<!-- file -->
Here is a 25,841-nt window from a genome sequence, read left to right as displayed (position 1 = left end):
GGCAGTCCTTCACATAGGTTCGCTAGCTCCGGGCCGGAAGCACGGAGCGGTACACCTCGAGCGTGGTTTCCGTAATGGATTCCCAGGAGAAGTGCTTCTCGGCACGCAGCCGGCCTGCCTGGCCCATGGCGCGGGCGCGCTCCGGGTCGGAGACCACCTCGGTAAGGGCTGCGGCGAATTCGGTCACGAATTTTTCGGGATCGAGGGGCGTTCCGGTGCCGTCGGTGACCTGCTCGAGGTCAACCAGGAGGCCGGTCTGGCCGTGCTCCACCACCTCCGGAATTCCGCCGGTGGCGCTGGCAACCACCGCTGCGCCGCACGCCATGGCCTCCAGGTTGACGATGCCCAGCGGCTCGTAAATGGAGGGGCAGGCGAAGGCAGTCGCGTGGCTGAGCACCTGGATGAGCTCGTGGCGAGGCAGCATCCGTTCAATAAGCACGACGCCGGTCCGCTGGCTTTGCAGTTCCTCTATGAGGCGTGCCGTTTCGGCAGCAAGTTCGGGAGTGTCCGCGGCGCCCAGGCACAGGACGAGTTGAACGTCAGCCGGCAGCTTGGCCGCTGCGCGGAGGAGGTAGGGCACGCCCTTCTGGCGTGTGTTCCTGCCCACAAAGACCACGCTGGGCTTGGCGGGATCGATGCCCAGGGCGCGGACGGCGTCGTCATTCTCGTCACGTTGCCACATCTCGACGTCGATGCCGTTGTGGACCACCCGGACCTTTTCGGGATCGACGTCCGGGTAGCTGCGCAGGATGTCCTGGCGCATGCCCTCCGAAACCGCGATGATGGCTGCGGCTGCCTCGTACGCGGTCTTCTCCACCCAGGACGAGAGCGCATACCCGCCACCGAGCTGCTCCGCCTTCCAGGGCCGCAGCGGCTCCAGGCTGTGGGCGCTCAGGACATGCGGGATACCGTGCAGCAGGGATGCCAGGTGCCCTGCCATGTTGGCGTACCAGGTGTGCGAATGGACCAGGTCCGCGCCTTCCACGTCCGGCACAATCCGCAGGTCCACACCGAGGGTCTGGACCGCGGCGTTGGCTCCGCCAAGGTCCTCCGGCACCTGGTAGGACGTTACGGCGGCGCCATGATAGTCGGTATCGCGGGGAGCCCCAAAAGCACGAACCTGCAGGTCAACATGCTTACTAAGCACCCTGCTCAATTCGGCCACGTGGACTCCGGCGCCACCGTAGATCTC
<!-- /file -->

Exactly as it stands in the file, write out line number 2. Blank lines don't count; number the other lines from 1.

GGCAGTCCTTCACATAGGTTCGCTAGCTCCGGGCCGGAAGCACGGAGCGGTACACCTCGAGCGTGGTTTCCGTAATGGATTCCCAGGAGAAGTGCTTCTCGGCACGCAGCCGGCCTGCCTGGCCCATGGCGCGGGCGCGCTCCGGGTCGGAGACCACCTCGGTAAGGGCTGCGGCGAATTCGGTCACGAATTTTTCGGGATCGAGGGGCGTTCCGGTGCCGTCGGTGACCTGCTCGAGGTCAACCAGGAGGCCGGTCTGGCCGTGCTCCACCACCTCCGGAATTCCGCCGGTGGCGCTGGCAACCACCGCTGCGCCGCACGCCATGGCCTCCAGGTTGACGATGCCCAGCGGCTCGTAAATGGAGGGGCAGGCGAAGGCAGTCGCGTGGCTGAGCACCTGGATGAGCTCGTGGCGAGGCAGCATCCGTTCAATAAGCACGACGCCGGTCCGCTGGCTTTGCAGTTCCTCTATGAGGCGTGCCGTTTCGGCAGCAAGTTCGGGAGTGTCCGCGGCGCCCAGGCACAGGACGAGTTGAACGTCAGCCGGCAGCTTGGCCGCTGCGCGGAGGAGGTAGGGCACGCCCTTCTGGCGTGTGTTCCTGCCCACAAAGACCACGCTGGGCTTGGCGGGATCGATGCCCAGGGCGCGGACGGCGTCGTCATTCTCGTCACGTTGCCACATCTCGACGTCGATGCCGTTGTGGACCACCCGGACCTTTTCGGGATCGACGTCCGGGTAGCTGCGCAGGATGTCCTGGCGCATGCCCTCCGAAACCGCGATGATGGCTGCGGCTGCCTCGTACGCGGTCTTCTCCACCCAGGACGAGAGCGCATACCCGCCACCGAGCTGCTCCGCCTTCCAGGGCCGCAGCGGCTCCAGGCTGTGGGCGCTCAGGACATGCGGGATACCGTGCAGCAGGGATGCCAGGTGCCCTGCCATGTTGGCGTACCAGGTGTGCGAATGGACCAGGTCCGCGCCTTCCACGTCCGGCACAATCCGCAGGTCCACACCGAGGGTCTGGACCGCGGCGTTGGCTCCGCCAAGGTCCTCCGGCACCTGGTAGGACGTTACGGCGGCGCCATGATAGTCGGTATCGCGGGGAGCCCCAAAAGCACGAACCTGCAGGTCAACATGCTTACTAAGCACCCTGCTCAATTCGGCCACGTGGACTCCGGCGCCACCGTAGATCTC